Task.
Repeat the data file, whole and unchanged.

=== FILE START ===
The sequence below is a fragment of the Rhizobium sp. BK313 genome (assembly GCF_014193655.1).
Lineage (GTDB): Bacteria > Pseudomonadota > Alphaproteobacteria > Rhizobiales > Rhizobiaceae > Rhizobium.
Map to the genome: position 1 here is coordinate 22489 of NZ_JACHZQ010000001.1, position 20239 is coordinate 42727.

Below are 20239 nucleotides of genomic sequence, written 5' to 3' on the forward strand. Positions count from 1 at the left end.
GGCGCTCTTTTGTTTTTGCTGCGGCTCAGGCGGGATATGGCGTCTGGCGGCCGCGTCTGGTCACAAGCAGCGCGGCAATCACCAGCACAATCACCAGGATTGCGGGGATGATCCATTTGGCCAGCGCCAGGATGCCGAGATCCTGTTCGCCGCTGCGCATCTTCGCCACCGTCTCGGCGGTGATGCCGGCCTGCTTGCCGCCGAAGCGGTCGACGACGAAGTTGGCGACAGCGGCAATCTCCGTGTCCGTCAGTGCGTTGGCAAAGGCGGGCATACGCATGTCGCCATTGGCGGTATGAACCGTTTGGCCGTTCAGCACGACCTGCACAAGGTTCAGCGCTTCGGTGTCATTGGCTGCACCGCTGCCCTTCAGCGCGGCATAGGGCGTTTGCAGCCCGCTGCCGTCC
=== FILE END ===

The sequence below is a fragment of the Rhizobium sp. BK313 genome (assembly GCF_014193655.1).
Lineage (GTDB): Bacteria > Pseudomonadota > Alphaproteobacteria > Rhizobiales > Rhizobiaceae > Rhizobium.
Map to the genome: position 1 here is coordinate 22489 of NZ_JACHZQ010000001.1, position 20239 is coordinate 42727.

Below are 20239 nucleotides of genomic sequence, written 5' to 3' on the forward strand. Positions count from 1 at the left end.
GGCGCTCTTTTGTTTTTGCTGCGGCTCAGGCGGGATATGGCGTCTGGCGGCCGCGTCTGGTCACAAGCAGCGCGGCAATCACCAGCACAATCACCAGGATTGCGGGGATGATCCATTTGGCCAGCGCCAGGATGCCGAGATCCTGTTCGCCGCTGCGCATCTTCGCCACCGTCTCGGCGGTGATGCCGGCCTGCTTGCCGCCGAAGCGGTCGACGACGAAGTTGGCGACAGCGGCAATCTCCGTGTCCGTCAGTGCGTTGGCAAAGGCGGGCATACGCATGTCGCCATTGGCGGTATGAACCGTTTGGCCGTTCAGCACGACCTGCACAAGGTTCAGCGCTTCGGTGTCATTGGCTGCACCGCTGCCCTTCAGCGCGGCATAGGGCGTTTGCAGCCCGCTGCCGTCC